On October 27, 2003, the New York Times ran a guest column on its Op-Ed page by David L. Kirp entitled “How Much for That Professor?” The piece, which was about universities spending big bucks to get professors with star power, focused in its opening and closing paragraphs on the case of Niall Ferguson, described as “the most widely discussed and controversial British historian of his generation.” Last winter, New York University successfully recruited Ferguson away from Oxford University with promises of big money and reduced teaching responsibilities. Barely six months later Harvard lured Ferguson away from New York University with an offer of even bigger rewards
“Global hegemony” might be defined as a situation in which one nation-state plays a predominant role in organizing, regulating, and stabilizing the world political economy. The use of armed force has always been an inseparable part of hegemony, but military power depends upon the economic resources at the disposal of the state. It cannot be deployed to answer every threat to geopolitical and economic interests, and it raises the danger of imperial overreach, as was the case for Britain in South Africa (1899–1902) and the United States in Vietnam (1962–1975)
Why were the modern police created?…It is generally assumed, among people who think about it at all, that the police were created to deal with rising levels of crime caused by urbanization and increasing numbers of immigrants.…Despite its initial plausibility, the idea that the police were invented in response to an epidemic of crime is, to be blunt, exactly wrong. Furthermore, it is not much of an explanation. It assumes that “when crime reaches a certain level, the ‘natural’ social response is to create a uniformed police force. This, of course, is not an explanation but an assertion of a natural law for which there is little evidence.”
Marge Piercy’s sixteenth novel The Third Child was published by Harper Collins last year. Her sixteenth book of poetry, Colors Passing Through Us, was published by Knopf in the spring. Leapfrog Books is putting out a CD of her political poems, Louder, I Can’t Hear You Yet, that should be available by the first of the year
In Rwanda, in four months of 1994, as many as a million people were massacred in a well prepared and organized orgy of killing amounting to genocide. Seldom in recorded history has there been such a concentrated frenzy of mass murder of innocent people. How could such a thing have happened? Who was responsible? Could it have been prevented and why wasn’t it? These questions are the subject of the two books under review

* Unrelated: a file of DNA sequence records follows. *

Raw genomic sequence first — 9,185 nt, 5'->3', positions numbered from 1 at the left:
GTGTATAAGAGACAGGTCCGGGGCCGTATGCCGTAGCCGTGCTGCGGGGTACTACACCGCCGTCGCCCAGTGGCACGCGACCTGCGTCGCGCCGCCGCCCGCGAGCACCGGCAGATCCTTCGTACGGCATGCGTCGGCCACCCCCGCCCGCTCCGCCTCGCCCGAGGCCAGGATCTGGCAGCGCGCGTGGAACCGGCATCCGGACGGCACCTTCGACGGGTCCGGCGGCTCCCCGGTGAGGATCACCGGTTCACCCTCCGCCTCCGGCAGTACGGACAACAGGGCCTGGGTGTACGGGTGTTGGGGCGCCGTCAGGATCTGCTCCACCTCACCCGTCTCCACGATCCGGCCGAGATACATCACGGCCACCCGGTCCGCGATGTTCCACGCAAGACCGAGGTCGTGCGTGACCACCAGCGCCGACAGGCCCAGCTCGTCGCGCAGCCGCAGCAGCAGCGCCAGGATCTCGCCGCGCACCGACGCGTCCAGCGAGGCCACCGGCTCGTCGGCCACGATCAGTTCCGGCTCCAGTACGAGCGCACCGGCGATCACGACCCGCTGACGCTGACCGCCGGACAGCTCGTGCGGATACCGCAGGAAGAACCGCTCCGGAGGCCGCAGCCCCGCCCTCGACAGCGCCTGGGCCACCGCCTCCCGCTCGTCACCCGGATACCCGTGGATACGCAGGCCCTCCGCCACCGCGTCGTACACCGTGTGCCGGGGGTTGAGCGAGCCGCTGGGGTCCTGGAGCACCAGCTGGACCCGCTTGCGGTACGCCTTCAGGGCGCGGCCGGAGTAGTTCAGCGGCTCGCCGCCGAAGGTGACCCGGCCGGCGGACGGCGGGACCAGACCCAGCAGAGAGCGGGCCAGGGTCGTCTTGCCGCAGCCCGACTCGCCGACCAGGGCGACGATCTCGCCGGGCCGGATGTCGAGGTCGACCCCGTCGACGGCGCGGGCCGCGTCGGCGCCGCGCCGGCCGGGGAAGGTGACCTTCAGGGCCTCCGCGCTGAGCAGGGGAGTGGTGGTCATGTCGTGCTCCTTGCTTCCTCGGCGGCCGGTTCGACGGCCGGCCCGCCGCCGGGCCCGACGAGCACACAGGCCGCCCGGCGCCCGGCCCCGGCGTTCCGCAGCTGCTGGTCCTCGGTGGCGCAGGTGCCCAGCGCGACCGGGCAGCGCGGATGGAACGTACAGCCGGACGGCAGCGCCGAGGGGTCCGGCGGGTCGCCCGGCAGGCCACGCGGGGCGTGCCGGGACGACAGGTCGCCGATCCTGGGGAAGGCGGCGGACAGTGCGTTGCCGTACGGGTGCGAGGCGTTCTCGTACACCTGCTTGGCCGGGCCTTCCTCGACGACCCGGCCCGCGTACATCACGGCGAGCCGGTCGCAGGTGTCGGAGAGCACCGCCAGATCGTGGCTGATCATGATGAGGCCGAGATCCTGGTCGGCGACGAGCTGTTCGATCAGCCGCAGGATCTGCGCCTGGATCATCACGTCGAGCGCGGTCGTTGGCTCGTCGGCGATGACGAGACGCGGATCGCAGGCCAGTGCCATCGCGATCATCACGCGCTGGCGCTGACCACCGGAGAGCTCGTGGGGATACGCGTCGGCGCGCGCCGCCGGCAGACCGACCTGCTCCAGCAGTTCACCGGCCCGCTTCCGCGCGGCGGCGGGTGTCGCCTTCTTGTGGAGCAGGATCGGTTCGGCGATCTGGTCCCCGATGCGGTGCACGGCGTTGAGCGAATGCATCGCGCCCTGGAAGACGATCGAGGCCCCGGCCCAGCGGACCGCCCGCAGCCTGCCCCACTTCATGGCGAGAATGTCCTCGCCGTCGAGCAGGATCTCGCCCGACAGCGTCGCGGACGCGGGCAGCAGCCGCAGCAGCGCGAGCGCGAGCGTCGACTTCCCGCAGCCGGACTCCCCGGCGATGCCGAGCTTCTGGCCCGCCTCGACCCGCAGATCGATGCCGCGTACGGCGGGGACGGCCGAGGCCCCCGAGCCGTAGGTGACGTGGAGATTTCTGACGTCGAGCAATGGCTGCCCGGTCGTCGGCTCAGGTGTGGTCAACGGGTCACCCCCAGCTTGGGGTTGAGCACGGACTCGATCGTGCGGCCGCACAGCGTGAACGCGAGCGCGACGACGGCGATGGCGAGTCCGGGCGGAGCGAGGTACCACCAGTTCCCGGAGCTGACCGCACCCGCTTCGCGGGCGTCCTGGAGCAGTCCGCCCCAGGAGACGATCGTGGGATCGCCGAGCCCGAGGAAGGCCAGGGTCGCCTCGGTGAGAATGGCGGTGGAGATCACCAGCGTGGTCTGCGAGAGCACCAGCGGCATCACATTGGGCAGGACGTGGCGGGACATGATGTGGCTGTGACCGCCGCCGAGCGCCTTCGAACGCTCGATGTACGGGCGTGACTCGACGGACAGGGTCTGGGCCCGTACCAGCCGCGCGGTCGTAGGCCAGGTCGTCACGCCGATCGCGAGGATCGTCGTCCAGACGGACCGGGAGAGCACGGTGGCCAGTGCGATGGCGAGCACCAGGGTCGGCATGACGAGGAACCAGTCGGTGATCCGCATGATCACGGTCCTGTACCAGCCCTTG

In this number we are celebrating the hundredth anniversary of W. E. B. Du Bois’ The Souls of Black Folk by devoting a special issue to race and imperialism. MR is proud to have had a connection with Du Bois. Fifty years ago he wrote his famous article “Negroes and the Crisis of Capitalism in the United States” for MR (April 1953; reprinted in the magazine last April). In addition, Monthly Review Press is the publisher of Du Bois’ Education of Black People: Ten Critiques, 1906–1960, edited by Herbert Aptheker. This was a book that Du Bois had planned, based originally on seven critiques of education that he had delivered as speeches over the years. But his attempts in the 1940s to get it published proved futile. One publisher after another turned down the work—no doubt scared off by the very same ruthless critique that made his work so valuable. Yet, Du Bois never gave up hope of bringing out this book and it was found among his papers after his death in 1963. The published version, which was announced in the MR Press catalog in 1973 and has remained in print ever since (a new edition with a new foreword by Aptheker was brought out in 2001), included the original seven critiques and the short introductions that Du Bois had written for each of them for the book. It also contained three critiques of education that he had written in subsequent years. Everyone interested in the effects of race and class exploitation on higher learning in the United States would gain from a careful study of this profoundly humanistic, often lyrical, and fundamentally subversive work. In his 1908 lecture, “Galileo Galilei,” included in The Education of Black People, Du Bois wrote: “The greatest gift that a scholar can bring to Learning is Reverence of Truth, a Hatred of Hypocrisy and Sham, and an absolute sincerity of purpose.” There is no doubt that Du Bois exemplified this principle throughout his entire life